October 29, 2004 by [email protected]
Michael Badnarik for President
Richard Campagna for Vice
We know that some thinking people are not going to take our advice and stay home from u.$. elections. One consideration is Libertarian candidate Michael Badnarik.
Badnarik offers what Howard Dean apparently offered--opposition to the Iraq War and the Patriot Act--and without the baggage of being part of a major corporate party. Badnarik has the sense to place these two issues most prominently on his web page. When we recall that Kerry co-authored the Patriot Act and voted for the Iraq War, it's hard to deny that Badnarik is an alternative.
In truth, if Badnarik could deliver on the often-stated Libertarian position that "The U.S. Government's foreign imperialism has always ended with horrendous results. . . By promoting national defense rather than international offense, Badnarik would bring home our troops from the over 130 countries where the U.S. Military currently maintains a presence, and subsequently secure America more than any current plan offered by the Democrats and Republicans"--we should put up with everything else he says and back him to the hilt. It's completely unrealistic to think there will ever be global peace and security without this modicum of understanding that Badnarik shows.
Even Ralph Nader does not put such an emphasis on anti-militarism; although Ralph Nader's theory of foreign policy might be a little more sophisticated. Based on what Ralph Nader has said about immigration and treaties, we'd also have to say Bush would be better on the question of the INS and Badnarik far better than both.
There is no doubting that libertarianism is quintessentially Amerikan. At the same time, given what we have seen from the other candidates, there is no doubt that we respect voters who look at the Patriot Act and the war and decide Badnarik is their man. Libertarian voters may really be good people with some illusions about how the world works. It's harder to say that people voting for Bush or Kerry have good intentions.
Patriot Act, Iraq war, INS--thus far we agree. Libertarians may be shocked to hear that we even agree with this: "Free trade is a necessary component in ushering in a peaceful tomorrow." The difference is what stage we believe free trade occurs at.
In case libertarians have not noticed, they have failed in implementing their free trade utopia on the agenda since the late 1700s and the days of Adam Smith. The truth is that the free trade utopia is a subset of the communist utopia. It is simply not possible without communist preconditions.
Capitalism is incompatible with the conditions of free trade. Small businesses inevitably become larger and inevitably form organizations formally or tantamount to government. On this point it hardly matters if a city government hires police or a wealthy company hires Pinkertons. Company towns and public towns often do the same exact things. Nader shares the same underlying confusion as Libertarians about the roots of freedom.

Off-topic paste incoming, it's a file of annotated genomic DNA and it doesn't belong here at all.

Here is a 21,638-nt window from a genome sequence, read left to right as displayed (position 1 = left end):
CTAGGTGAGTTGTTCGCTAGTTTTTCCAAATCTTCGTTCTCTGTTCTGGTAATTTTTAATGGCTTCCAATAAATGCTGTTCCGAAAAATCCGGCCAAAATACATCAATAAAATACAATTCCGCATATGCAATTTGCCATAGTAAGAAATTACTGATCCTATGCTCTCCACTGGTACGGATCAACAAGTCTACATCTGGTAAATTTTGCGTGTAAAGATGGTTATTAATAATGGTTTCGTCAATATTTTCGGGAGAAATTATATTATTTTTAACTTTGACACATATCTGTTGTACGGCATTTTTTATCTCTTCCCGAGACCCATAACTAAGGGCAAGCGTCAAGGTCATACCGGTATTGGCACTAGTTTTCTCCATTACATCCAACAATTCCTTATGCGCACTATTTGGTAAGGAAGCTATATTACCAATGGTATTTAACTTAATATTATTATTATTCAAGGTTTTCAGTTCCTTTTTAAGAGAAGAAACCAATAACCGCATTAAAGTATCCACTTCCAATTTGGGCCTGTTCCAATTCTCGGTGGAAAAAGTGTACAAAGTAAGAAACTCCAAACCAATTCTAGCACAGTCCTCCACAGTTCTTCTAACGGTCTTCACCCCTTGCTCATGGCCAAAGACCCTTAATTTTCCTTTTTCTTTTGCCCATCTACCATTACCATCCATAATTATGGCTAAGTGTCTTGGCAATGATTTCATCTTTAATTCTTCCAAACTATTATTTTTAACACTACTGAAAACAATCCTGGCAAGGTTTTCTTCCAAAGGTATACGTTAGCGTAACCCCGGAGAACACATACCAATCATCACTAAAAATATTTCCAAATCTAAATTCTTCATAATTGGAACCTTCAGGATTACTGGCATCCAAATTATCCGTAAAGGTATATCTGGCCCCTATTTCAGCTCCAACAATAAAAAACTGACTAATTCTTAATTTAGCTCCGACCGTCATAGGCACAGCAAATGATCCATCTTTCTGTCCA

For the foreseeable future there is going to be large scale organization, whether that is a corporation or a government, and bureaucratically-speaking it often does not matter which. The humyn being has no choice but to learn how to organize on a large-scale internationally but consistent with freedom. Along these lines, private property is completely inconsistent with freedom. Either the Libertarians are correct that private property gives rise to freedom or MIM is correct that it is a detriment to freedom.
We say that it is self-evident that economic harmony precedes the elimination of government coercion. Until economic harmony comes about, private interests will seek to use governments to promote their interests. That's exactly why as Badnarik pointed out, the united $tates is involved in 130 countries. It's on account of business relations. What the Libertarians miss is that armies do not deposit themselves in other territories for their own sake. There is an underlying economic reason. Even the fact that people are available for large international armies is a statement about what jobs are and are not available.
Libertarians are weak on the main sources of coercion in the world. Far more people lose their freedom from dying of starvation and simple illnesses that would be prevented by basic health care than by being dissident intellectuals put in prison some where. It also goes without saying that in primitive conditions, there are still the types of social conflicts that lead to state formation. If people are starving, the people with agricultural means of production and the starving are both going to seek a state. The hyper state activity stems from economic conditions.
The lack of effectiveness of Libertarian Party politics stems from an incorrect understanding of how the world works. The lack of understanding is the reason why Libertarians become so faint-of-heart. The original Libertarian Party candidate for president in 1972 has endorsed Bush.(2) In current conditions, MIM is more genuinely Libertarian than most Libertarians. We never waver or wonder whether we should have supported Kerry or Bush the way Libertarians typically do.
People who feel a god-given duty to vote could do worse than cast a protest vote for Libertarians. They do not have the underlying source of the problems nailed down, but they have taken correct stands on some of the main issues of the day. Verbally, Badnarik has taken a stance against imperialism, so a vote for Badnarik cannot be seen as a vote for imperialism, at least on the surface. There can only be a question of whether Libertarians really know how to achieve what they are talking about.